You’ve written papers, taken tests, gone to office hours, and done your extracurriculars. You feel pretty prepared for life after college, but then there’s that one thing: the resume. You probably already know what is a resume and some resume basics, but it’s daunting to sit down and write your own.
But it doesn’t have to be!
As a new graduate, you’re probably much more excited about being done with 8:30 am lecture halls and online discussion boards, and your career advisors have probably terrified you with their intensity over resumes and cover letters. What if it didn’t have to be so hard?
In this article, we’re going to look at the basic components of a successful resume, why we use them, and ways to make yours stand out so that your job search will be as smooth as possible.
What is a Resume?
You’ve probably used a resume at some point already. Did you have to assemble a list of your high school honors and extracurriculars before college? Maybe you had a campus job and they asked about your previous volunteer work or other experiences.
Wait, that’s a resume? Yes, it is!
A resume is an organized summary of your work experience, education, and relevant skills that are used to market yourself to potential employers. In other words, it’s the front line that allows you to show a prospective employer that you have the qualifications they’re looking for (or that your existing qualifications demonstrate an ability to learn the other skills they need). You’re essentially introducing yourself to a hiring manager in a way that you hope will get them to consider you for a job at their company. If you look at successful resume samples, you’ll see that they’re clearly showing why a candidate would excel at a particular job.
Think of it as one part history, one part marketing – and both elements are crucial to building a successful resume!
CV or not CV, That is the Question
Before we dive into how to make your resume amazing, let’s talk about a related term you’ll probably encounter: a “CV.” CV is short for “curriculum vitae.” Although some employers may use it as a synonym for “resume,” in most cases it’s a more formal and/or in-depth document. We have a separate article that dives into the exact differences between a resume and CV.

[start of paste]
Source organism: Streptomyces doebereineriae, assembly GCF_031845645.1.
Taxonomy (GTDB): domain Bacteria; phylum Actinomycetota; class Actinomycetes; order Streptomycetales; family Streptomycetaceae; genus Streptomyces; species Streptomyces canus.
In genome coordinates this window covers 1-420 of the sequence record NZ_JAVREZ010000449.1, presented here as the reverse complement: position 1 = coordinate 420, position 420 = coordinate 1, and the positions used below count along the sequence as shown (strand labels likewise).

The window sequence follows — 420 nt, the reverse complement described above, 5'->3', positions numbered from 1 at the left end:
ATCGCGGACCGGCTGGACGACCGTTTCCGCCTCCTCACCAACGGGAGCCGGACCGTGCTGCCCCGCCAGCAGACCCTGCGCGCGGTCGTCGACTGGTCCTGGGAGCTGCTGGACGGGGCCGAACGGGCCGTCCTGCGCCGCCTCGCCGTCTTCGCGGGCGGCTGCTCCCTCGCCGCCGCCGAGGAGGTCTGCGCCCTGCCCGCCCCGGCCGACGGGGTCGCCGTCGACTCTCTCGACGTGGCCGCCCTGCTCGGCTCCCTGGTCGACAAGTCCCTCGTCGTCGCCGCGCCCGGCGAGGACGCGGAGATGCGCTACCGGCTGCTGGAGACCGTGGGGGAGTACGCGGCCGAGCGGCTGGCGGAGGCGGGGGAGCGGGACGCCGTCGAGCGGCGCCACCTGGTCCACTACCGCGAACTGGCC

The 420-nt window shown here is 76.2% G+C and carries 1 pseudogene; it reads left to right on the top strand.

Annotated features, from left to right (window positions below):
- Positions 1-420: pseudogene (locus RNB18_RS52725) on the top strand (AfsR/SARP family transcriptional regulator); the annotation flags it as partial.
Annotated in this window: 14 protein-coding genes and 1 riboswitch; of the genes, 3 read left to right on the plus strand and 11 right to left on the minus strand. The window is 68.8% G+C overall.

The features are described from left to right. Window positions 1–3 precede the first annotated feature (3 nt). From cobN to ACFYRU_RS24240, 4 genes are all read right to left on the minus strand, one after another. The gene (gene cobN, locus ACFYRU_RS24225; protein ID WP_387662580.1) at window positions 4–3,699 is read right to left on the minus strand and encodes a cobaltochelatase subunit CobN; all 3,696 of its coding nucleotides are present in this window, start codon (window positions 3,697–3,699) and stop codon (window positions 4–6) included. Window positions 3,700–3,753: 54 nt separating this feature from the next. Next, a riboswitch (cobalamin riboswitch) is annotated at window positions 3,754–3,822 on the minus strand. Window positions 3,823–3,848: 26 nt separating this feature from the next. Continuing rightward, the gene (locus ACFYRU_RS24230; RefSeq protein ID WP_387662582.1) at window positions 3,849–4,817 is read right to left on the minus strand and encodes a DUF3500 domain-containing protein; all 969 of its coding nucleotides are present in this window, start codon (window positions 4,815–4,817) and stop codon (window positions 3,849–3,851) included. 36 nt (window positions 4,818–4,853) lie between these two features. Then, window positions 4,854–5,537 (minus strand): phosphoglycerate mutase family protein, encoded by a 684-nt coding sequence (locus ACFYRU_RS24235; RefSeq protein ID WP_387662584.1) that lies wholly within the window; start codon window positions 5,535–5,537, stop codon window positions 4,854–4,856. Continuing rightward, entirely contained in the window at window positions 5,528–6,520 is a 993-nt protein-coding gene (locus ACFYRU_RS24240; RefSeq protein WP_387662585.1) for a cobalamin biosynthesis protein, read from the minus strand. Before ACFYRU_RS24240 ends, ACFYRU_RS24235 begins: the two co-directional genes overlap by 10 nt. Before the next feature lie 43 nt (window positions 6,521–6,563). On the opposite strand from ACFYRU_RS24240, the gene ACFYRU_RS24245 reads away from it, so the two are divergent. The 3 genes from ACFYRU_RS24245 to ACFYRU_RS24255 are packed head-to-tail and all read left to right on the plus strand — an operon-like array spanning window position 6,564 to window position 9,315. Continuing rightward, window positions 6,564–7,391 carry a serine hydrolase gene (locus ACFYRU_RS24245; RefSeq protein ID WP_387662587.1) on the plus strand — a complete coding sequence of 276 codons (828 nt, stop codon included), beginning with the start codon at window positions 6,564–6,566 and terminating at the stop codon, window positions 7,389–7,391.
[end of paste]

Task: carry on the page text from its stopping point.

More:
Like a resume, a CV includes your work history and a description of responsibilities and accomplishments. However, it also is likely to include other details, such as academic publications and presentations, creations such as works of art or inventions, patents owned, and similar achievements that may or may not be linked directly to a job.
These probably sound extra intimidating, especially if you don’t have all of those things! Not to worry – most job opportunities don’t call for a full CV; they’re typically found among academics, doctors, scientists, artists of all stripes, and those in the non-profit field. Even those fields often will just ask for a typical resume.
Imagine you’re a hiring manager, tasked with finding the best candidates for open positions. You’re going to get a LOT of applications… so how would you go about narrowing the field? Wouldn’t it be helpful if you could quickly get a summary of each applicant’s relevant experience and knowledge? That’s a resume.
Hiring professionals use resumes to quickly screen applicants. It’s true, a resume can’t possibly contain all the information they need to hire you – but it contains enough information for them to know if they’re even interested. Sound harsh? It is, a little. But it’s also the reality of job seeking, so we want you to be prepared!
In general, the point of a resume is to give enough information to demonstrate you might be a good candidate and to get you an interview.
Using your Resume to get Interviews
A resume won’t get you a job on its own, but it’s the key to getting an interview, which is where the real decision-making happens! You want your resume to stand out and grab the attention of the people making hiring decisions so that you can have the chance to prove how great you are for the job in an interview.
Why is it so important to quickly grab the reader’s attention? This is one of the resume basics that can’t be overstated because hiring committees have a lot of resumes to get through and very little time. That’s the time you have to make a strong first impression. You can deal with details in your interview, but you need a strong, standout resume to get you to the interview stage.
Stand Out From the Crowd
Whenever you apply for a job, you’re one of many, many total strangers that the company must evaluate. So how do you make your resume the one that gets attention? There’s one simple strategy that can put you right there at the top:
Tailor your resume to the specific job opportunity!
This doesn’t necessarily mean to completely overhaul your resume for each application, but rather to tweak it to emphasize the achievements and responsibilities that most correspond to the job you want. A useful technique for this is to look at the keywords in the job posting and try to include them in the descriptions of your experience.
Whether they’re screened first by a computer system or a human manager, a resume without the keywords is definitely less likely to get you through to the next round. Pay close attention to the job posting, and make sure your resume shows how you’d shine in that position!